HEARING “s”

The most important reasons for fitting hearing aids is to permit access to speech information. One of the most important sounds for kids to hear is “s”. Why? Well, “s” provides critical grammatical information:
• pluralization (boot, boots),
• present vs past (she put it on, she puts it on)
• 3rd person present (she eats)
• Possessive pronouns, (hers, his, theirs)
• Contractions (it’s)

This grammatical information is very important for language learning and for literacy, and we, as audiologists, need to do whatever we can to get kids to hear it. So how do we know if a child can hear “s”.

Where is the energy for “s”?
The phoneme “s” has energy at 5000-6000. How are we going to be sure kids hear it? Don’t assume. When selecting hearing aids, we need to seek out aids that have extended high frequencies. After fitting the hearing aid, we again should not assume, but should test to be certain that the child is hearing high frequencies.

Testing to be sure the child hears “s”
Real ear testing will not tell us if a child is hearing high frequency sounds. It tells us what sound is reaching the tympanic membrane but not if it is reaching the auditory cortex. Threshold testing using noise band thresholds will provide information about what the child hears at each frequency band. We need to test 6000 and 8000 Hz to be sure that the child is hearing at sufficiently soft levels in the critical high frequencies. It is also essential that speech perception be tested. Standard speech perception tests will be more useful if we record phoneme errors, not just whether the word is correct. By looking at specific phoneme errors we can find out what phonemes present a problem for a child.

Ling sounds
Many people use the Ling sounds (ah, ee, oo, sh, s and m) to see what a child is hearing and this can be especially useful for young children. This is a great screening test but needs to be carefully used. When audiologists use the Ling sounds it is important to remember that we should be presenting the sounds in the way they would present in general conversation. The phoneme “s” is not as loud as the other phonemes. In general conversation it can be 30 dB softer than the vowels. The audiologist needs to be careful not to peak all the phonemes on the VU meter since this would make all sounds equally loud and would indicate that the child is hearing what they are not actually hearing. We need to present sounds at a level at which the sound would fall in normal conversation. In other words, “s” will be softer. It testing for detection this can be difficult to control. If testing for discrimination, we can present with a carrier phrase (John, say /ah/; John say /s/) and let the phoneme fall where it may.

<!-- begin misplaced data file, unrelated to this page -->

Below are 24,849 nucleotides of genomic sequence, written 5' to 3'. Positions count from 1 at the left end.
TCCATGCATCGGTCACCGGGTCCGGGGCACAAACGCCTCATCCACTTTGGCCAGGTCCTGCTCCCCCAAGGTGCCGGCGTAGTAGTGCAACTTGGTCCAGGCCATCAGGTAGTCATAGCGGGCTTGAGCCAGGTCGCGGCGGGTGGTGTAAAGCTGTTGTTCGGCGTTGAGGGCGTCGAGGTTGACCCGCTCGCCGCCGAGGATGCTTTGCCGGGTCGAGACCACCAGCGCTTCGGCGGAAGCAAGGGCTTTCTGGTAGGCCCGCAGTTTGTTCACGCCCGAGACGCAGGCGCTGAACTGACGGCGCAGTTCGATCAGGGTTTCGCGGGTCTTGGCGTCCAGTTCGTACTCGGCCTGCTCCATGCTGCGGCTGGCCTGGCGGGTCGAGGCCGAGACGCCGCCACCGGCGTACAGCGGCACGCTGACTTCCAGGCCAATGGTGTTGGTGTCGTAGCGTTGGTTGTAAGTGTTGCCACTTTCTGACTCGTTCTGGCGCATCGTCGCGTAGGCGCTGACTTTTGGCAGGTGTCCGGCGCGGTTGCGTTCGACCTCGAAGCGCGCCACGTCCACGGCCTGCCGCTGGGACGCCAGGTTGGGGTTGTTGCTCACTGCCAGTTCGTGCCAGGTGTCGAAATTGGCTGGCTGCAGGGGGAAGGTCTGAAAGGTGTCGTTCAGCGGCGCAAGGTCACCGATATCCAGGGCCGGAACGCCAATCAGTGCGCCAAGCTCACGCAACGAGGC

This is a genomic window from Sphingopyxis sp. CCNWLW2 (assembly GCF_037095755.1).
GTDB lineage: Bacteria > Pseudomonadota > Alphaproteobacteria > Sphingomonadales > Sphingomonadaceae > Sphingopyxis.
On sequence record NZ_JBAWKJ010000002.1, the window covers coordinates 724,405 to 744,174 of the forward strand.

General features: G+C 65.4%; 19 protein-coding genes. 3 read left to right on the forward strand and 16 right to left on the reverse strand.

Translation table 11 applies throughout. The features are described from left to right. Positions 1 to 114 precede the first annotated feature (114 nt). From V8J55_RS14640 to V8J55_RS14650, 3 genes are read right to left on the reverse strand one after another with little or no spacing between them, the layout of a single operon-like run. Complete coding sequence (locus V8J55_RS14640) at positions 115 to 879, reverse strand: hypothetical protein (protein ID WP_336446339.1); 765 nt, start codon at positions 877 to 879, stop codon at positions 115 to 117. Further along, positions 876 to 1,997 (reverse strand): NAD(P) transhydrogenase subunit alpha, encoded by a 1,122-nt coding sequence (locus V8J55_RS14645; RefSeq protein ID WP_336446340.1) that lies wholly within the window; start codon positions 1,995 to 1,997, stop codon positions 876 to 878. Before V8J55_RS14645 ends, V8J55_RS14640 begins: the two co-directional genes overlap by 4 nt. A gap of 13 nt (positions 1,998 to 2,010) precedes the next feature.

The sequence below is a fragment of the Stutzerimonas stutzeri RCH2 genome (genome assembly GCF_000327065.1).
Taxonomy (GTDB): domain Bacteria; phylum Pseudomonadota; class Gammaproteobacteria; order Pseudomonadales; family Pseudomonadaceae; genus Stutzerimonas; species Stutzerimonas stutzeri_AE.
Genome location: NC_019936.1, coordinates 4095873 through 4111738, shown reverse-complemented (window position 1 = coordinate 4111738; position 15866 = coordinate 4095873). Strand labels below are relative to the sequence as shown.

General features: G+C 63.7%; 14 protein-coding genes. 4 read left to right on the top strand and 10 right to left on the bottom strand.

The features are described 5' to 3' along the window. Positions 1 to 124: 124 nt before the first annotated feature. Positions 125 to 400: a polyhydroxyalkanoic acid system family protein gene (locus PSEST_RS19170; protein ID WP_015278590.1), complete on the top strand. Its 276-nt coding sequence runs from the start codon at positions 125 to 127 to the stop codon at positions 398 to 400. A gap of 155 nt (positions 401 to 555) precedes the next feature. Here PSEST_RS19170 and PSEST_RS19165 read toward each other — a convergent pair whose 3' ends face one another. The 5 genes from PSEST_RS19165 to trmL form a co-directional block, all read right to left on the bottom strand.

The Western Ontario Plurals Test
Once a child can repeat words point to pictures, the Western Ontario Plurals Test is a good way to assess high frequency perception. The test presents words in singular and plural format (boot, boots) and the testing provides information about whether the child can hear high frequencies.

What do we do if a child cannot hear high frequencies?
While it is true that many current hearing aids do not have bandwidth that extends to the high frequencies, we still need to test to demonstrate what the child hears and does not hear. The test information will be useful in planning remediation. First, we need to see if there is other technology that can provide high frequency information. It may require simply changing hearing aid settings, or trying different hearing aids. If that does not work, it may be time to consider cochlear implants. FM systems may provide more auditory access because of the close microphone, especially if it is an FM system that provides high frequency access. Auditory based therapy may also be useful in helping children improve auditory skills.

The important thing is to test to be sure that the child is hearing what she needs to hear and moving forward to fix it if she doesn’t.

About Jane Madell

Jane Madell has a consulting practice in pediatric audiology. She is an audiologist, speech-language pathologist, and LSLS auditory verbal therapist, with a BA from Emerson College and an MA and PhD from the University of Wisconsin. Her 45+ years experience ranges from Deaf Nursery programs to positions at the League for the Hard of Hearing (Director), Long Island College Hospital, Downstate Medical Center, Beth Israel Medical Center/New York Eye and Ear Infirmary as director of the Hearing and Learning Center and Cochlear Implant Center. Jane has taught at the University of Tennessee, Columbia University, Downstate Medical School, and Albert Einstein Medical School, published 5 books, and written numerous books chapters and journal articles, and is a well known international lecturer.